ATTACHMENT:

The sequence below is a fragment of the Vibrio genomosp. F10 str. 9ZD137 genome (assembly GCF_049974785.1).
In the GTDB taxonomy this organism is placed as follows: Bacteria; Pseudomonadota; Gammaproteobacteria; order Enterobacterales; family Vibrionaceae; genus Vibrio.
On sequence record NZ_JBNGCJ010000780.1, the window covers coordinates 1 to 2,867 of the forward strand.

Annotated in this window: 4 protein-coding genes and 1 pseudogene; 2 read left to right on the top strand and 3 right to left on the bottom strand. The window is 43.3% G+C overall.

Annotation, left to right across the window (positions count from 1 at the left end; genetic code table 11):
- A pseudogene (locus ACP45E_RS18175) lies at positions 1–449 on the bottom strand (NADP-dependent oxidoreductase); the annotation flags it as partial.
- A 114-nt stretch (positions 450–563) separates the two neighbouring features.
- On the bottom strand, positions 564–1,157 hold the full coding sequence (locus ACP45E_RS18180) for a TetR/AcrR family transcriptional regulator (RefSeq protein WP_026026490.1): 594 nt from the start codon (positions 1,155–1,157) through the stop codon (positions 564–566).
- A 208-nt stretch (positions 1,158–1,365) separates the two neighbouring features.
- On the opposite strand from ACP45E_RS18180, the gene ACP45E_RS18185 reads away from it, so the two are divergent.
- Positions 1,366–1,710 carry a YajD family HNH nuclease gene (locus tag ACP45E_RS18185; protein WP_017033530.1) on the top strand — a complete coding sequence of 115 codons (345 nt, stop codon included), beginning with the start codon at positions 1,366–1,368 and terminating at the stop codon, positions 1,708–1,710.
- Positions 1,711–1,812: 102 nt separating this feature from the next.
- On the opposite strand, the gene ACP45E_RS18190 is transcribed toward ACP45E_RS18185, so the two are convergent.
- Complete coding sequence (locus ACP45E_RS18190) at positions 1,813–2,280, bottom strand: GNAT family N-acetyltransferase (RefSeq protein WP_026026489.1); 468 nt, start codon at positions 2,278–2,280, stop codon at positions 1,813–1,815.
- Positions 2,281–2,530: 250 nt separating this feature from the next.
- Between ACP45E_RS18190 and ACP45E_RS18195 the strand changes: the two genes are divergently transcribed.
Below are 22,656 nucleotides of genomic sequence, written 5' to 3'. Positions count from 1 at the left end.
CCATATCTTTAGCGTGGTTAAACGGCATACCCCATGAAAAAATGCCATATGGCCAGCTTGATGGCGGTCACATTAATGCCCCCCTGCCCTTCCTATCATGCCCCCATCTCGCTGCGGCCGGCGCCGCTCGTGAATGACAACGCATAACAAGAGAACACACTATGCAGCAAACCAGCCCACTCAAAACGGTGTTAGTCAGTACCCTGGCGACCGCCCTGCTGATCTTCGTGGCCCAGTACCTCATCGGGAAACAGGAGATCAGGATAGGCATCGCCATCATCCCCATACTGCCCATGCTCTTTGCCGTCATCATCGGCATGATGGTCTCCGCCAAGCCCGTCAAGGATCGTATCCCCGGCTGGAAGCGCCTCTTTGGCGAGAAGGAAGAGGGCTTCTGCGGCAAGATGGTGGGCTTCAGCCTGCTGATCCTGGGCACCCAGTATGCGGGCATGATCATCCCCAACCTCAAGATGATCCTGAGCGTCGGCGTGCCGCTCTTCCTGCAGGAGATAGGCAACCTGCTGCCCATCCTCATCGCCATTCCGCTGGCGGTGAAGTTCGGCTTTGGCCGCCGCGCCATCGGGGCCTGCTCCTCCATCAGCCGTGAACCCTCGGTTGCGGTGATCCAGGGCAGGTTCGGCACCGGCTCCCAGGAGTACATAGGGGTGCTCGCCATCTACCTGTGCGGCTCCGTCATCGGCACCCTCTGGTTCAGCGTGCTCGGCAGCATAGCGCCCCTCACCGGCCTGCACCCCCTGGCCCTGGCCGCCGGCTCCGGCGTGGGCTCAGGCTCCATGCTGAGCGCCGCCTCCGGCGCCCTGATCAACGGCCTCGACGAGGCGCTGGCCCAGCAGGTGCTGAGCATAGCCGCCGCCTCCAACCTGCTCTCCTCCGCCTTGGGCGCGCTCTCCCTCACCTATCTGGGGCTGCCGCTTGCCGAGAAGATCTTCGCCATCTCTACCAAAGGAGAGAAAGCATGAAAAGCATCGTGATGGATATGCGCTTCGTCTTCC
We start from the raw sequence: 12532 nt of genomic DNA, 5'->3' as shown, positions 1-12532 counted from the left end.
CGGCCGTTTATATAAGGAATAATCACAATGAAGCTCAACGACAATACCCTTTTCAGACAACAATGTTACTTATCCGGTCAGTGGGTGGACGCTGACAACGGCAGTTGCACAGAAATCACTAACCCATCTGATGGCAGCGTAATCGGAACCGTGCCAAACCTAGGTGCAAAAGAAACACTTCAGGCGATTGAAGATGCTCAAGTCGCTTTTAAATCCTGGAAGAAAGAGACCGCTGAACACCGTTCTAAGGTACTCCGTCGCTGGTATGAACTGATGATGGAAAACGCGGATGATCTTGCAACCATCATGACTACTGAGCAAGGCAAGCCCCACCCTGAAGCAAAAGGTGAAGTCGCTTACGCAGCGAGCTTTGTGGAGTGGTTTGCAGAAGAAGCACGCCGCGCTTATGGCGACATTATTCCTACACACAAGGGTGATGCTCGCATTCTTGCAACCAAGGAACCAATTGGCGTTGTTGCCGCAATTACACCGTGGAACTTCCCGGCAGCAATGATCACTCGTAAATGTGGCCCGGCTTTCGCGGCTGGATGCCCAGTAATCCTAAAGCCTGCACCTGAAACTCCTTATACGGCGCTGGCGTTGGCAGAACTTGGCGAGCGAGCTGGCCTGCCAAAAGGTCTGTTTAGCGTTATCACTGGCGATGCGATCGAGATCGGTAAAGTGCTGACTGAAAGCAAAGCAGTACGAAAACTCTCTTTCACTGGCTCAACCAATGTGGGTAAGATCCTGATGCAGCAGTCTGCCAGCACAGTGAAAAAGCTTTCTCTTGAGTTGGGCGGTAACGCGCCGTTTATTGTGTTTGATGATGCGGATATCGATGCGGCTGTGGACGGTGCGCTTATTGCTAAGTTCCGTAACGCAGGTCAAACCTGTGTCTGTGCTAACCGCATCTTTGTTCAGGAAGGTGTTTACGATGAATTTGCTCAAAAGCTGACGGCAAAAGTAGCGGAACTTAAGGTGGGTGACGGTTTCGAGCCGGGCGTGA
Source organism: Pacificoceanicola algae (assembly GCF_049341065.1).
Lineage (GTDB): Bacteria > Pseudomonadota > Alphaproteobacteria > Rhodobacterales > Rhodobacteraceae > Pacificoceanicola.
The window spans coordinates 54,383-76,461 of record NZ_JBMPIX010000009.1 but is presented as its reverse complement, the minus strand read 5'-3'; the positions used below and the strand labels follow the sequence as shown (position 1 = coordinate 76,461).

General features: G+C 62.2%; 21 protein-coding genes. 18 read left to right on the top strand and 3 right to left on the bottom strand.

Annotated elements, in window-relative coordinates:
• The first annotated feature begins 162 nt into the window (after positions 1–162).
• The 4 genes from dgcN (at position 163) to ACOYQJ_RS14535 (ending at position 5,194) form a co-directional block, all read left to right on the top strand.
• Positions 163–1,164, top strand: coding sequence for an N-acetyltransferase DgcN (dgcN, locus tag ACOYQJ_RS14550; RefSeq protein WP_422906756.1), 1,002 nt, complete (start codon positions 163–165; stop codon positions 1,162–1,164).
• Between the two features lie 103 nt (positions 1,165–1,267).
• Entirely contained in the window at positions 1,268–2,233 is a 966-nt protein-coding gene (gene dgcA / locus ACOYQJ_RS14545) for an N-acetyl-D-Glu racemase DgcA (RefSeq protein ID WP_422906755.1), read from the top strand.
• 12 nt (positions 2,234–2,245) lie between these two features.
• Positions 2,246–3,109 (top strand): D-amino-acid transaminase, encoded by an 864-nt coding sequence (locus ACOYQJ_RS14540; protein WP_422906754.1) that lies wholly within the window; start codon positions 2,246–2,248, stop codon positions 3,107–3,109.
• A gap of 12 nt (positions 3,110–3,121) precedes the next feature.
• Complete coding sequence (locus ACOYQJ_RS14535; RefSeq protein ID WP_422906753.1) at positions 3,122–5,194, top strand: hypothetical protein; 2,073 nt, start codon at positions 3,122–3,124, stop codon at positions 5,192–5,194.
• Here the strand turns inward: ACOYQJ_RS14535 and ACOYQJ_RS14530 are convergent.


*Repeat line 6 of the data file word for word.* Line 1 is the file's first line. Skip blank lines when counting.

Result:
- A pseudogene (locus ACP45E_RS18175) lies at positions 1–449 on the bottom strand (NADP-dependent oxidoreductase); the annotation flags it as partial.